March 2002
Consolidation - Pros and Cons

Questions of consolidation.

As we write, developments in Australia, the UK and the US, suggest that the governments round the world may well ease restrictions on media ownership by large conglomerates and, as may be obvious from the type sizes above, we have come to the conclusion that the process of consolidation in media in general has now moved so far that the pros are significantly outweighed by the cons; indeed we would go so far as to say that the pros have now become almost negligible except for those who evaluate solely in financial terms and whose definitions of efficiency are measured within the narrow confines of share value.

Those values would make a Colombian drug baron, history and finances duly laundered, a more valuable member of society than an honest New York firefighter, something with which we would beg to disagree.

The Pros.

We have a severe problem here, for apart from the financial benefits for the shareholders of major media groups and, through takeover hopes or actual takeovers, a price boost for shares in smaller media groups , we can't think of any significant benefits of having fewer large corporations than now exist dominating media.

It could be argued that only a large corporation could invest enough to produce some movies or TV series or indeed major radio drama but the corporations that existed a decade or so ago did quite nicely, thank you, on this front. Some would argue that they did more and were more innovative then than now, when consolidation has thinned the ranks of companies but probably not of accountants.

Then there is the argument in some countries about competing with the global giants but that argument so often boils down to either national pride of the same kind as maintaining a large state airline for prestige (but they didn't deliver good value in general) or, when taken to a logical conclusion, simply hand more power to the already powerful rather than stimulating development in general.

Or the argument of being big enough to withstand pressures from other large organizations and governments:So go on, send us some good examples!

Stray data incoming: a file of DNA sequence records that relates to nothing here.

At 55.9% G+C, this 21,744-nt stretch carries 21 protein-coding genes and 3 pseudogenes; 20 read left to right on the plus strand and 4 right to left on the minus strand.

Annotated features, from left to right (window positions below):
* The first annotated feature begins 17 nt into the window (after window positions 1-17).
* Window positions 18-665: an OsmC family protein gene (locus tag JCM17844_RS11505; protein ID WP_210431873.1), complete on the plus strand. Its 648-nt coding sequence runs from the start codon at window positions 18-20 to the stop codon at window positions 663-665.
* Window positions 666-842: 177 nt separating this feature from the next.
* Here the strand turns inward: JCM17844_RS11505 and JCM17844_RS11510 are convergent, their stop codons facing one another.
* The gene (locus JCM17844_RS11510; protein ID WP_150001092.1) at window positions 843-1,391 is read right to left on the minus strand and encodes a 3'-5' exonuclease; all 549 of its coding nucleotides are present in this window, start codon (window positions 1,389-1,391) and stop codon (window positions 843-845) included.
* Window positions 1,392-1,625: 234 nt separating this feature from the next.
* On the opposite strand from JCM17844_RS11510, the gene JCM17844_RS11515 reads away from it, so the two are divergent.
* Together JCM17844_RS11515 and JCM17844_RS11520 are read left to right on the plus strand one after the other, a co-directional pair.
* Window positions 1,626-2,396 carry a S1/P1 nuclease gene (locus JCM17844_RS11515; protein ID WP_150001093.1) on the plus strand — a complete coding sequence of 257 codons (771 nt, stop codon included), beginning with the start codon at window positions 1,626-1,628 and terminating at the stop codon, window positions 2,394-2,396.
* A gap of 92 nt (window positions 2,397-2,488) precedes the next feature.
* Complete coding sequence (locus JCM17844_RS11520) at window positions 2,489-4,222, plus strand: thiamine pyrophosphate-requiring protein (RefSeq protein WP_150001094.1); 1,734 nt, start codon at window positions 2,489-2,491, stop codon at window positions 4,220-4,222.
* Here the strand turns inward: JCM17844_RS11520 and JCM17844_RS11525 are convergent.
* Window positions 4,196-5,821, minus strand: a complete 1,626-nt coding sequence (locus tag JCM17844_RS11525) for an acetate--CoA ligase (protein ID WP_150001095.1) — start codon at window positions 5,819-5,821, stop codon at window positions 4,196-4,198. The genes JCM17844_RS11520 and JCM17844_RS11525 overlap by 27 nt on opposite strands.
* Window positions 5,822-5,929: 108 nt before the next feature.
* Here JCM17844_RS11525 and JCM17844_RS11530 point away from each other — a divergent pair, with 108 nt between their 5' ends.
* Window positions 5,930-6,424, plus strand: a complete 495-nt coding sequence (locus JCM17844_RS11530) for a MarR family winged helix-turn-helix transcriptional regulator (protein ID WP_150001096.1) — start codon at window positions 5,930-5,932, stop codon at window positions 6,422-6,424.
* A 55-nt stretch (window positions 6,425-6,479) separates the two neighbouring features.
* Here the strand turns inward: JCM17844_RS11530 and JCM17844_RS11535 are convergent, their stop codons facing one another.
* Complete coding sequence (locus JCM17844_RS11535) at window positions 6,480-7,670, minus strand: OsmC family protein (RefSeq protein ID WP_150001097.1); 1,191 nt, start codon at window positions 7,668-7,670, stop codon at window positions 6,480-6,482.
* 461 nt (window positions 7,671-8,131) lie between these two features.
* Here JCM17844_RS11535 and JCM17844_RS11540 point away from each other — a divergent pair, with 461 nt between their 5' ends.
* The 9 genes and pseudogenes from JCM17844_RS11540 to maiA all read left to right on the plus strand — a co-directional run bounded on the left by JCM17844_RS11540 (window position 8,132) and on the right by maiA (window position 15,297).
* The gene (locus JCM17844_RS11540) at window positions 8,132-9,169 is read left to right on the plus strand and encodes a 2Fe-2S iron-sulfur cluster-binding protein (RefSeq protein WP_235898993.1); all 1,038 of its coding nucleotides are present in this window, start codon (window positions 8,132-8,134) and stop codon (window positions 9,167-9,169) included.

Which leaves the argument in terms of the marketplace as being the best arbiter. That argument has its weaknesses in terms of an energy company like Enron but is, we feel, unsustainable when issues of news and information that are vital to a democracy are put into the balance sheet.

But then arguments about democracy seem to have somewhat wilted in the big media organizations (such as News Corporation and Disney) when the issue of profit comes into conflict with their former arguments in terms of defending market freedoms (think of China: think of Murdoch: think of hypocrisy because the only other conclusion would have to be in terms of intelligence and we don't think the individuals involved in making many of these decisions are unintelligent but neither are they particularly principled if one applies the definition in terms of sticking to a decision they argued was morally right when it's going to hit the bottom line hard.)

The cons.

Here we seem to have an embarrassment of riches, even if profits are lower. Maybe in defence of our view, we could quote someone who is normally regarded as a conservative US commentator.

In a recent column in the New York Times, William Safire, wrote, "In the real world, intimidating "mere size" has become, when not sin itself, the occasion of sin. Today's any-merger-goes regulators permit cross-ownership of content and distribution while encouraging corporate titans with swollen egos to gobble up competitors or suppliers. Where does this power grab leave the innovative entrepreneur, the small business, the individual talent and the consumer?"